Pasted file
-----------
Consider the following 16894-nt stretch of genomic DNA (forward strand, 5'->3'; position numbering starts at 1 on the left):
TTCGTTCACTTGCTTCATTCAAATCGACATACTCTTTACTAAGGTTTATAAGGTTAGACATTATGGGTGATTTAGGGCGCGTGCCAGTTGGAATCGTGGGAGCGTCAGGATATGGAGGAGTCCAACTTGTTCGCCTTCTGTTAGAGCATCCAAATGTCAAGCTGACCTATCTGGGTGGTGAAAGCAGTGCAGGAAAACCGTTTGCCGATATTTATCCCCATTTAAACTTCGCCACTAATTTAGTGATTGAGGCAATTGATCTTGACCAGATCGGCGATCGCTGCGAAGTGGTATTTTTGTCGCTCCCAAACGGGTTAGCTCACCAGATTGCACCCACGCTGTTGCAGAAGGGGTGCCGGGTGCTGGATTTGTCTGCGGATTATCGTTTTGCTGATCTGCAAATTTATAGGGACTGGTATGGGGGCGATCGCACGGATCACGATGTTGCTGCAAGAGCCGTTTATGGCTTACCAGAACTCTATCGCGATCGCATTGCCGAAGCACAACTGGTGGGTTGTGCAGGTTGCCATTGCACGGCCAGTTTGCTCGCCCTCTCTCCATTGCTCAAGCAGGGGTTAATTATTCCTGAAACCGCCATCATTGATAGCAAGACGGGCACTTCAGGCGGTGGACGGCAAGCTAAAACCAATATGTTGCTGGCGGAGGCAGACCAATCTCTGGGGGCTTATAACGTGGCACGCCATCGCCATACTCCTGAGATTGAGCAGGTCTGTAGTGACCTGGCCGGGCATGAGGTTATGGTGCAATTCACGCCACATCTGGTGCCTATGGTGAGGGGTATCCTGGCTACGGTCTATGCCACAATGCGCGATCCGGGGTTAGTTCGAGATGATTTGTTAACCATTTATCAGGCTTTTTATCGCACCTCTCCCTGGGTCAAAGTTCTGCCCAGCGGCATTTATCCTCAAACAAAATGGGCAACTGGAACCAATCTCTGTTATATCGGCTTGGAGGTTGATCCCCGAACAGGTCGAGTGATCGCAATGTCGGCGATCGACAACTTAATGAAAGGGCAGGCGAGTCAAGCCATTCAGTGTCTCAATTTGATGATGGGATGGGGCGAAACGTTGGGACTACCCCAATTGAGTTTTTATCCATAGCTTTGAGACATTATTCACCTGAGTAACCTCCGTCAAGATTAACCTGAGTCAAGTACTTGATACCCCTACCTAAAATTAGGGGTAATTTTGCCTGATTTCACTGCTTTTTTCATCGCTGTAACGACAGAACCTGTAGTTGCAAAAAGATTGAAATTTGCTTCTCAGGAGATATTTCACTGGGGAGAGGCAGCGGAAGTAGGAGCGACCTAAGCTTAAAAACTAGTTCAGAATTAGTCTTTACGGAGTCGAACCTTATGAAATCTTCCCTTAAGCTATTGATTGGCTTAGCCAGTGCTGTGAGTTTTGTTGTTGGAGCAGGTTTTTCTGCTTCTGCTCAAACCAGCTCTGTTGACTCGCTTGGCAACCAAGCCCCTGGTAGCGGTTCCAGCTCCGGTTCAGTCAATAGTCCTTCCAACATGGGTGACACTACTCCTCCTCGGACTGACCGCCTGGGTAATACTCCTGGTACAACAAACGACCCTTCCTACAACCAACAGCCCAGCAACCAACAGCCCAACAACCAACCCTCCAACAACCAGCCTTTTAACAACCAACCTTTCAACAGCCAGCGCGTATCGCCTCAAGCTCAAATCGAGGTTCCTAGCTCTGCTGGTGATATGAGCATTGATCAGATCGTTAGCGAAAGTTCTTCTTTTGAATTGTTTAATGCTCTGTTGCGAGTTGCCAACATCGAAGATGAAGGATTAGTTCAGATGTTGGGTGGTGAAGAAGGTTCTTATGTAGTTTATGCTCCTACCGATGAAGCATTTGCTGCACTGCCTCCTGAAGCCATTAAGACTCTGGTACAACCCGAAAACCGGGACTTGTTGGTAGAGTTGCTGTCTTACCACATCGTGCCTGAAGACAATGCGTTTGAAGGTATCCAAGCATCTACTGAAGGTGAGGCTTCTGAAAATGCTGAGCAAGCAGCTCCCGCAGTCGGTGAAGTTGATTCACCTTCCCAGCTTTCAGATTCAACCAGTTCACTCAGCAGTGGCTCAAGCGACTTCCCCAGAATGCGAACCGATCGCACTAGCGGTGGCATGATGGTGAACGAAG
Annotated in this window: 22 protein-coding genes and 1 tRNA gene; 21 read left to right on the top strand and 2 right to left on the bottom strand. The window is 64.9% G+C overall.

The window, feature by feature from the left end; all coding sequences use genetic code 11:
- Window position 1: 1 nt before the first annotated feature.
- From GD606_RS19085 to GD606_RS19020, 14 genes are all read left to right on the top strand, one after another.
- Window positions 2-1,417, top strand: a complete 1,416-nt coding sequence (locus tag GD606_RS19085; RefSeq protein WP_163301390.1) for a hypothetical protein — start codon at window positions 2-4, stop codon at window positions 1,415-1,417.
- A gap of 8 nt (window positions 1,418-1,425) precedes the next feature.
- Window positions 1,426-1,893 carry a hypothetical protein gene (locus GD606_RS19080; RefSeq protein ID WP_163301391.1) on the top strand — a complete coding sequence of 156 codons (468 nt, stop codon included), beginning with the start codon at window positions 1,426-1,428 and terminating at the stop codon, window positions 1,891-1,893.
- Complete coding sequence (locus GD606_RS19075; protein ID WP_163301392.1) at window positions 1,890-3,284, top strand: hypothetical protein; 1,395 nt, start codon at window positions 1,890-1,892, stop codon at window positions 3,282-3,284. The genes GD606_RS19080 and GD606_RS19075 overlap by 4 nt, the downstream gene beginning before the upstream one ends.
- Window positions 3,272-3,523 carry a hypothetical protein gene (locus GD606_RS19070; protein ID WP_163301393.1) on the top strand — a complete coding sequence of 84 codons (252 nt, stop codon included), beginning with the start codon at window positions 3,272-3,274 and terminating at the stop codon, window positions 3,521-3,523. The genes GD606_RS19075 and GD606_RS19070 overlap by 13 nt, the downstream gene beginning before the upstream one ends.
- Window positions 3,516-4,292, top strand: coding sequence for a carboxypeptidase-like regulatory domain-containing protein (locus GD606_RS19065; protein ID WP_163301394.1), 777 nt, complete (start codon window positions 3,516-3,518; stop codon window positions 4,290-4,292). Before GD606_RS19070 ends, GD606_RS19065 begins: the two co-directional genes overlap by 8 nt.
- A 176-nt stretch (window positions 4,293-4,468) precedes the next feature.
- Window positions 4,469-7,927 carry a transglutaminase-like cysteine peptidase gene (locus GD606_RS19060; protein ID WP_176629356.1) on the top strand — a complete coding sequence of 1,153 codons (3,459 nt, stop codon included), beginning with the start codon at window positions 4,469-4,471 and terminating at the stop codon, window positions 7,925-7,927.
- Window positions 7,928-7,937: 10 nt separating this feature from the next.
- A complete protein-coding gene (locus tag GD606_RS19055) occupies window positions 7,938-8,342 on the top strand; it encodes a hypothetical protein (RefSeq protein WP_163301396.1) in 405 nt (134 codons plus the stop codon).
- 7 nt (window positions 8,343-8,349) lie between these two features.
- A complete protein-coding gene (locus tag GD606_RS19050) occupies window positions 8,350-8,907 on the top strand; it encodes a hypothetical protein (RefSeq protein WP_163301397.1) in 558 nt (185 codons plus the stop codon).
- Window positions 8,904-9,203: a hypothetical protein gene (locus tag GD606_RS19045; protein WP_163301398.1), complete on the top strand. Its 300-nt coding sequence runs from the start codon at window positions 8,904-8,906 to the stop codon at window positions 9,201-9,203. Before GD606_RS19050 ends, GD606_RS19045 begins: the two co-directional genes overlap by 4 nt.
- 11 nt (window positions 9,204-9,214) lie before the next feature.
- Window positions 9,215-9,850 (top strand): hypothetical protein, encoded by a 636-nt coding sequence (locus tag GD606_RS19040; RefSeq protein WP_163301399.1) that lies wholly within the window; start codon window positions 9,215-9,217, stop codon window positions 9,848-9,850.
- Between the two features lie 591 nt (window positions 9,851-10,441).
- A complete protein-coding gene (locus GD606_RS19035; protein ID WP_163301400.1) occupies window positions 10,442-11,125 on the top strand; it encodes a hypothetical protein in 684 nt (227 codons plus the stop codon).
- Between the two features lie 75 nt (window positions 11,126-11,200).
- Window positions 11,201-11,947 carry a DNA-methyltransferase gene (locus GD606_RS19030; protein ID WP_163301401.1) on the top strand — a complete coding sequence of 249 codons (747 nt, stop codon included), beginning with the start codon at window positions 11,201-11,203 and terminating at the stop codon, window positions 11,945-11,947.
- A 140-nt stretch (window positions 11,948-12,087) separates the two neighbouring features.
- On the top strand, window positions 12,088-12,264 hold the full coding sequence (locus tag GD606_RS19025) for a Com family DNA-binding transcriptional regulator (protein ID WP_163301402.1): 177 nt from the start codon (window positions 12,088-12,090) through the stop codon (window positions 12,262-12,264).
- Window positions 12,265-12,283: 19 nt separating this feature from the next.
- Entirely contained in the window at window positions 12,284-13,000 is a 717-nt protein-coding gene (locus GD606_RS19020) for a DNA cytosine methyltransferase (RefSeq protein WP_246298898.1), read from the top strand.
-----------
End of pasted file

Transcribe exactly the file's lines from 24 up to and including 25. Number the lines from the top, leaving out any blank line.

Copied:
- Between the two features lie 75 nt (window positions 11,126-11,200).
- Window positions 11,201-11,947 carry a DNA-methyltransferase gene (locus GD606_RS19030; protein ID WP_163301401.1) on the top strand — a complete coding sequence of 249 codons (747 nt, stop codon included), beginning with the start codon at window positions 11,201-11,203 and terminating at the stop codon, window positions 11,945-11,947.